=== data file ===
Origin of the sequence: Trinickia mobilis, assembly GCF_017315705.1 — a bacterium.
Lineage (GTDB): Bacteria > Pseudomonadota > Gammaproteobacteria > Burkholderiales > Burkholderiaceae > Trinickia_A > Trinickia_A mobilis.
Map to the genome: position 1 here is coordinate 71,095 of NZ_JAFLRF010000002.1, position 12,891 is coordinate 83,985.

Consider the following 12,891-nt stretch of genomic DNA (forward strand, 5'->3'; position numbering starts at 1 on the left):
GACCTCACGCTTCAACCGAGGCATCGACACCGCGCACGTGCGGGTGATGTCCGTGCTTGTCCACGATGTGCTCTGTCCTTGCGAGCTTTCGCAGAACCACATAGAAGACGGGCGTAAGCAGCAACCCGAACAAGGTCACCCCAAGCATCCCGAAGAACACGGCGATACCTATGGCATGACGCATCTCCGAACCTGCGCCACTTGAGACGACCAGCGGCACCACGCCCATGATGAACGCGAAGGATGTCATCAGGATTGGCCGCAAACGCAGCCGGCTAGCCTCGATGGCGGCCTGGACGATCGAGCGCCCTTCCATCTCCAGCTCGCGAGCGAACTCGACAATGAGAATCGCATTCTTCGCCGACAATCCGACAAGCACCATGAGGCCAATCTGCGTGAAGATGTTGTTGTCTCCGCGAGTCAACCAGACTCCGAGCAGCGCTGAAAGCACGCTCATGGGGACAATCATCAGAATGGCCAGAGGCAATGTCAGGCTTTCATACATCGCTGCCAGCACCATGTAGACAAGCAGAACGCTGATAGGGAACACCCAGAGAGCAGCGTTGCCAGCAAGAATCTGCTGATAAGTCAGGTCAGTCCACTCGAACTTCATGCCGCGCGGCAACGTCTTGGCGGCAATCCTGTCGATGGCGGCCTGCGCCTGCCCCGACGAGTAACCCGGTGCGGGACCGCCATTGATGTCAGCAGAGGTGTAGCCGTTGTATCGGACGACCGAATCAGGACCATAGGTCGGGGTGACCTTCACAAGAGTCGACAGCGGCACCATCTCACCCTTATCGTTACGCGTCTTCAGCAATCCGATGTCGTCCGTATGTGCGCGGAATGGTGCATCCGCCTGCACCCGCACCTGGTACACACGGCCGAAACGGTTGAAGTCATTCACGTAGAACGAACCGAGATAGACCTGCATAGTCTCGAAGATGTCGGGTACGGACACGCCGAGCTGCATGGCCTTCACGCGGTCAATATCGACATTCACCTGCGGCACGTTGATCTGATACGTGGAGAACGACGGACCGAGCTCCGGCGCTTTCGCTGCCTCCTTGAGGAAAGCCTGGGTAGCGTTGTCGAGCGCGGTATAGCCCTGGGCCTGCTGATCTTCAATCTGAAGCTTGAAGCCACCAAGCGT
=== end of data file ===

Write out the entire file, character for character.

Origin of the sequence: Trinickia mobilis, assembly GCF_017315705.1 — a bacterium.
Lineage (GTDB): Bacteria > Pseudomonadota > Gammaproteobacteria > Burkholderiales > Burkholderiaceae > Trinickia_A > Trinickia_A mobilis.
Map to the genome: position 1 here is coordinate 71,095 of NZ_JAFLRF010000002.1, position 12,891 is coordinate 83,985.

Consider the following 12,891-nt stretch of genomic DNA (forward strand, 5'->3'; position numbering starts at 1 on the left):
GACCTCACGCTTCAACCGAGGCATCGACACCGCGCACGTGCGGGTGATGTCCGTGCTTGTCCACGATGTGCTCTGTCCTTGCGAGCTTTCGCAGAACCACATAGAAGACGGGCGTAAGCAGCAACCCGAACAAGGTCACCCCAAGCATCCCGAAGAACACGGCGATACCTATGGCATGACGCATCTCCGAACCTGCGCCACTTGAGACGACCAGCGGCACCACGCCCATGATGAACGCGAAGGATGTCATCAGGATTGGCCGCAAACGCAGCCGGCTAGCCTCGATGGCGGCCTGGACGATCGAGCGCCCTTCCATCTCCAGCTCGCGAGCGAACTCGACAATGAGAATCGCATTCTTCGCCGACAATCCGACAAGCACCATGAGGCCAATCTGCGTGAAGATGTTGTTGTCTCCGCGAGTCAACCAGACTCCGAGCAGCGCTGAAAGCACGCTCATGGGGACAATCATCAGAATGGCCAGAGGCAATGTCAGGCTTTCATACATCGCTGCCAGCACCATGTAGACAAGCAGAACGCTGATAGGGAACACCCAGAGAGCAGCGTTGCCAGCAAGAATCTGCTGATAAGTCAGGTCAGTCCACTCGAACTTCATGCCGCGCGGCAACGTCTTGGCGGCAATCCTGTCGATGGCGGCCTGCGCCTGCCCCGACGAGTAACCCGGTGCGGGACCGCCATTGATGTCAGCAGAGGTGTAGCCGTTGTATCGGACGACCGAATCAGGACCATAGGTCGGGGTGACCTTCACAAGAGTCGACAGCGGCACCATCTCACCCTTATCGTTACGCGTCTTCAGCAATCCGATGTCGTCCGTATGTGCGCGGAATGGTGCATCCGCCTGCACCCGCACCTGGTACACACGGCCGAAACGGTTGAAGTCATTCACGTAGAACGAACCGAGATAGACCTGCATAGTCTCGAAGATGTCGGGTACGGACACGCCGAGCTGCATGGCCTTCACGCGGTCAATATCGACATTCACCTGCGGCACGTTGATCTGATACGTGGAGAACGACGGACCGAGCTCCGGCGCTTTCGCTGCCTCCTTGAGGAAAGCCTGGGTAGCGTTGTCGAGCGCGGTATAGCCCTGGGCCTGCTGATCTTCAATCTGAAGCTTGAAGCCACCAAGCGT